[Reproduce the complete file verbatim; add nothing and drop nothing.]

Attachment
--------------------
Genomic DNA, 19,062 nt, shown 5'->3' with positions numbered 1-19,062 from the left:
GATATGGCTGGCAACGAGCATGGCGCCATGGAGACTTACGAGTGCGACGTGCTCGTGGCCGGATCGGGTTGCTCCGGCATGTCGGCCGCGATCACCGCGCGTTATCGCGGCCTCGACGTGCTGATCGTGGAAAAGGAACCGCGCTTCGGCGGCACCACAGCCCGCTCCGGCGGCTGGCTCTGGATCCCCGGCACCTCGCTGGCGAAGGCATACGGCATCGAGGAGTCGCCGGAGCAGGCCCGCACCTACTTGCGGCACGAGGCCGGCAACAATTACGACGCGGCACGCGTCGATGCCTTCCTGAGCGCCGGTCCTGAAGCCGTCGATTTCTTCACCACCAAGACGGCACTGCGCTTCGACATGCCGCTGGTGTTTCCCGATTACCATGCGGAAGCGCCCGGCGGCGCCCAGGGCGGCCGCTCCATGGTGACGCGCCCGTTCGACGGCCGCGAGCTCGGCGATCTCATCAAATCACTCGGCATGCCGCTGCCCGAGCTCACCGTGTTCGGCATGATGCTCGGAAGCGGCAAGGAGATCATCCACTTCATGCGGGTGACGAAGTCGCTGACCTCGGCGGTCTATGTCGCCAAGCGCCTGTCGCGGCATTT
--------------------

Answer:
Genomic DNA, 19,062 nt, shown 5'->3' with positions numbered 1-19,062 from the left:
GATATGGCTGGCAACGAGCATGGCGCCATGGAGACTTACGAGTGCGACGTGCTCGTGGCCGGATCGGGTTGCTCCGGCATGTCGGCCGCGATCACCGCGCGTTATCGCGGCCTCGACGTGCTGATCGTGGAAAAGGAACCGCGCTTCGGCGGCACCACAGCCCGCTCCGGCGGCTGGCTCTGGATCCCCGGCACCTCGCTGGCGAAGGCATACGGCATCGAGGAGTCGCCGGAGCAGGCCCGCACCTACTTGCGGCACGAGGCCGGCAACAATTACGACGCGGCACGCGTCGATGCCTTCCTGAGCGCCGGTCCTGAAGCCGTCGATTTCTTCACCACCAAGACGGCACTGCGCTTCGACATGCCGCTGGTGTTTCCCGATTACCATGCGGAAGCGCCCGGCGGCGCCCAGGGCGGCCGCTCCATGGTGACGCGCCCGTTCGACGGCCGCGAGCTCGGCGATCTCATCAAATCACTCGGCATGCCGCTGCCCGAGCTCACCGTGTTCGGCATGATGCTCGGAAGCGGCAAGGAGATCATCCACTTCATGCGGGTGACGAAGTCGCTGACCTCGGCGGTCTATGTCGCCAAGCGCCTGTCGCGGCATTT